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Once introduced, now a resident hazard


With an ever-decreasing population of lions remaining in Africa, and few efforts being undertaken to effectively address the reasons for their decline, I would like to stress again the considerable threat of disease.

Last August, I wrote a short piece about disease threats to lions. I mentioned there that “An understanding of the epidemiology of diseases in wild animals is crucial to informed conservation management. Much more attention needs to be paid.”

Two recent scientific journal articles on the epidemiology of diseases likely to negatively affect lion populations in Tanzania and South Africa came to my attention in this regard.

The first, 

published by Miller and co-authors in the Journal of Wildlife Diseases   confirms what had been suspected all along – lions infected with Bovine tuberculosis (BTb) in Kruger National Park in South Africa are likely to transmit the inevitably fatal disease among themselves. Initially the infection came from domestic cattle, then went into Kruger Park buffalos, and via them into lions. The Kruger Park lion population is only one of five in Africa considered to be a stronghold and future hope for the survival of the species.

The second,

published by Viana and co-authors in the Proceedings of the National Academy of Sciences of the USA  discusses threats of canine distemper virus (CDV) to lion populations in the Serengeti region of Tanzania, another lion population stronghold.

An outbreak of CDV in 1994 killed over 1,000 lions in the ecosystem. CDV actually has a very broad host range, although the 1994 outbreak was identified to have originated from domestic dogs in villages surrounding the Serengeti. A domestic dog vaccination program was subsequently initiated, but the virus persisted among wild carnivores. Viana et al evaluated the recent outbreaks, and showed that increasingly such occurrences were decoupled from domestic dog populations.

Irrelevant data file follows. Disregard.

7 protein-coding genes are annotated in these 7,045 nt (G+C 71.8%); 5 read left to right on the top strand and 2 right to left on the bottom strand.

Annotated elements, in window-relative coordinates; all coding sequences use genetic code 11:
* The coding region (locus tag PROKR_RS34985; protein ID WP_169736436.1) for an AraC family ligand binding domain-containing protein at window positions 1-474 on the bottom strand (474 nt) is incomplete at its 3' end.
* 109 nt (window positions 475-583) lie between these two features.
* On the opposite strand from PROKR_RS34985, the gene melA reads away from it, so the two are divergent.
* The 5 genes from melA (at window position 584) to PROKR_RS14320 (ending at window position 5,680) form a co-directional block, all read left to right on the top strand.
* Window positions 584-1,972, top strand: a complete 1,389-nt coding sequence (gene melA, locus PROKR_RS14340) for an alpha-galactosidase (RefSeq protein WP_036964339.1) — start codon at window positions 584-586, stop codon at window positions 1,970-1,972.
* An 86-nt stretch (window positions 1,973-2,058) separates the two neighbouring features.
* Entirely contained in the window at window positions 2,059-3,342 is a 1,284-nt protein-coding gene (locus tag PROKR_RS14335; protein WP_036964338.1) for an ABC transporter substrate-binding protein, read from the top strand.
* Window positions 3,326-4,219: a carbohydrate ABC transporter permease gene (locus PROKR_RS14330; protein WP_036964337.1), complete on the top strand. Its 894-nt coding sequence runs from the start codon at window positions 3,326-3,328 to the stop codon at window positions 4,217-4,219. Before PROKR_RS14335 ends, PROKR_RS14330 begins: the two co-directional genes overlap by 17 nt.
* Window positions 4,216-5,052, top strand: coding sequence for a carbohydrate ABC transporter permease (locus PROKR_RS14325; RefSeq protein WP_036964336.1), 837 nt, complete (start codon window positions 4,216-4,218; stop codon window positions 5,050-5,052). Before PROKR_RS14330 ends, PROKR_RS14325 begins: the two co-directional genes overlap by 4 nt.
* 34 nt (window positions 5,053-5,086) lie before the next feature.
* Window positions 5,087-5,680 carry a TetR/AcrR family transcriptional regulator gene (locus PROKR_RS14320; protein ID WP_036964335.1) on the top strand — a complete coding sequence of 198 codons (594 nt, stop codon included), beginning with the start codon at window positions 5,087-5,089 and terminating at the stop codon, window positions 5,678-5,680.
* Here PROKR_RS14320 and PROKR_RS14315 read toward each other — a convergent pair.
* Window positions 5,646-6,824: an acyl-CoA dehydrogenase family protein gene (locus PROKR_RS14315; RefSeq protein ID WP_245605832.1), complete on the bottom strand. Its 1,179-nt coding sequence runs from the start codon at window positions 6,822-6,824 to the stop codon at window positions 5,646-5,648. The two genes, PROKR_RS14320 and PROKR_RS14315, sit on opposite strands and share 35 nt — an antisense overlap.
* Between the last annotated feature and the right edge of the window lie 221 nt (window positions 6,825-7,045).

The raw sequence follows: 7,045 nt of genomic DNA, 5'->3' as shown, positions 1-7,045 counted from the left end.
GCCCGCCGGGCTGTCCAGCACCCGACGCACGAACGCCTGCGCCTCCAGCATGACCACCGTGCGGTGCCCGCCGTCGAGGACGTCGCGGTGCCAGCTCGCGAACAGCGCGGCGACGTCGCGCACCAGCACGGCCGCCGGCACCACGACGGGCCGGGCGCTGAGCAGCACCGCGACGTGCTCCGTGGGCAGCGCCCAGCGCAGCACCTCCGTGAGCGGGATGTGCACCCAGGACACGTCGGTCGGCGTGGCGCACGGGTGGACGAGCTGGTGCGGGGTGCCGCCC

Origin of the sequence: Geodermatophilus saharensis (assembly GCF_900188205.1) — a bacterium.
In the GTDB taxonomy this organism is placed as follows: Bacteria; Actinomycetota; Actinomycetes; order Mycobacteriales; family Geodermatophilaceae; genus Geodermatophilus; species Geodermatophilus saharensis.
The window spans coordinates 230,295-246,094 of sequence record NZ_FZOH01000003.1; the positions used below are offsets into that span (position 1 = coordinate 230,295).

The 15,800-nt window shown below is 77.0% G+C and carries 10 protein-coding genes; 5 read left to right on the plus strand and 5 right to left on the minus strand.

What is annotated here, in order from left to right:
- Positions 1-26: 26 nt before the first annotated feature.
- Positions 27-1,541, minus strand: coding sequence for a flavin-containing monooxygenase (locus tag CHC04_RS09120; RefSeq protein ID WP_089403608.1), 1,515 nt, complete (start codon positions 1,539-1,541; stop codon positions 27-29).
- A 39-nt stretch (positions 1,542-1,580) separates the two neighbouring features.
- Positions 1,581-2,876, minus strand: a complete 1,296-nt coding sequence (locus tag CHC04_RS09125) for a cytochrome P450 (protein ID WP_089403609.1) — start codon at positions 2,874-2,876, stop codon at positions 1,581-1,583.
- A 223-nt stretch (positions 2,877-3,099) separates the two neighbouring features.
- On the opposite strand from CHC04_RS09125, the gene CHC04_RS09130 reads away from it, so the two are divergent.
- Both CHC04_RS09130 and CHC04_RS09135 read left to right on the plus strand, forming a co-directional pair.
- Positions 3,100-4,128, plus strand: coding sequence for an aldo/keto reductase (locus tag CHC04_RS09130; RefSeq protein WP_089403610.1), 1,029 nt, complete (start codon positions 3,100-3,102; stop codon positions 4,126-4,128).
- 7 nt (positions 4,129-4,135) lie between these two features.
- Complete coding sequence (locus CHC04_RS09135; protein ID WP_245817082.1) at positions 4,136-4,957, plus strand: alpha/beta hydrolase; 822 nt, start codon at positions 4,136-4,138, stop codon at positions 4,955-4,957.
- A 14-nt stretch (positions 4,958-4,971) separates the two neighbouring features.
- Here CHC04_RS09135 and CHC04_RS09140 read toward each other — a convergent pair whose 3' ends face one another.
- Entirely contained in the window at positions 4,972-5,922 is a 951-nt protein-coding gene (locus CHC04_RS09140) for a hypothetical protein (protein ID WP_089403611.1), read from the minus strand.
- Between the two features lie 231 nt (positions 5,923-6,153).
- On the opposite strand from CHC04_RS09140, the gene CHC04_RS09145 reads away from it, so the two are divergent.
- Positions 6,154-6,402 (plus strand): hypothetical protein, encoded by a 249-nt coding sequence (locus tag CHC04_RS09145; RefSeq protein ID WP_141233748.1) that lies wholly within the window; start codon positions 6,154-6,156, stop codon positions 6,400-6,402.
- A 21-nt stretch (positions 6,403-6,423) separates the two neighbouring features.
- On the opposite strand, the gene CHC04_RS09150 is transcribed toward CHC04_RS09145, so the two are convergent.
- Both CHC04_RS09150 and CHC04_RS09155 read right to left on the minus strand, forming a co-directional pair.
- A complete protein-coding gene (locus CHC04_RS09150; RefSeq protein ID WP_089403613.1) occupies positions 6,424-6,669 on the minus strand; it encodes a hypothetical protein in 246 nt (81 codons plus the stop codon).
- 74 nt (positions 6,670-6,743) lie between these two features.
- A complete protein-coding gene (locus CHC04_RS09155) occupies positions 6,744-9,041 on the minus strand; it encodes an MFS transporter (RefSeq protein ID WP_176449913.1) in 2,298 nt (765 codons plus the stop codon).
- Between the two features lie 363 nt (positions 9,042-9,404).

In other words, CDV in the Serengeti ecosystem has now become established, and is likely propagated by, wild carnivores in addition to domestic dogs.

Both studies show that disease threats to wild carnivore populations cannot be underestimated. CDV and BTb have become established among lions after initial introductions from domestic animals and are now a resident hazard to at least two of the largest remaining African lion populations.

Yet another reason why we should never tread lightly where future conservation of lions is concerned – we need to be aware of all threats as populations dwindle.




Posted by Chris Macsween at 10:58

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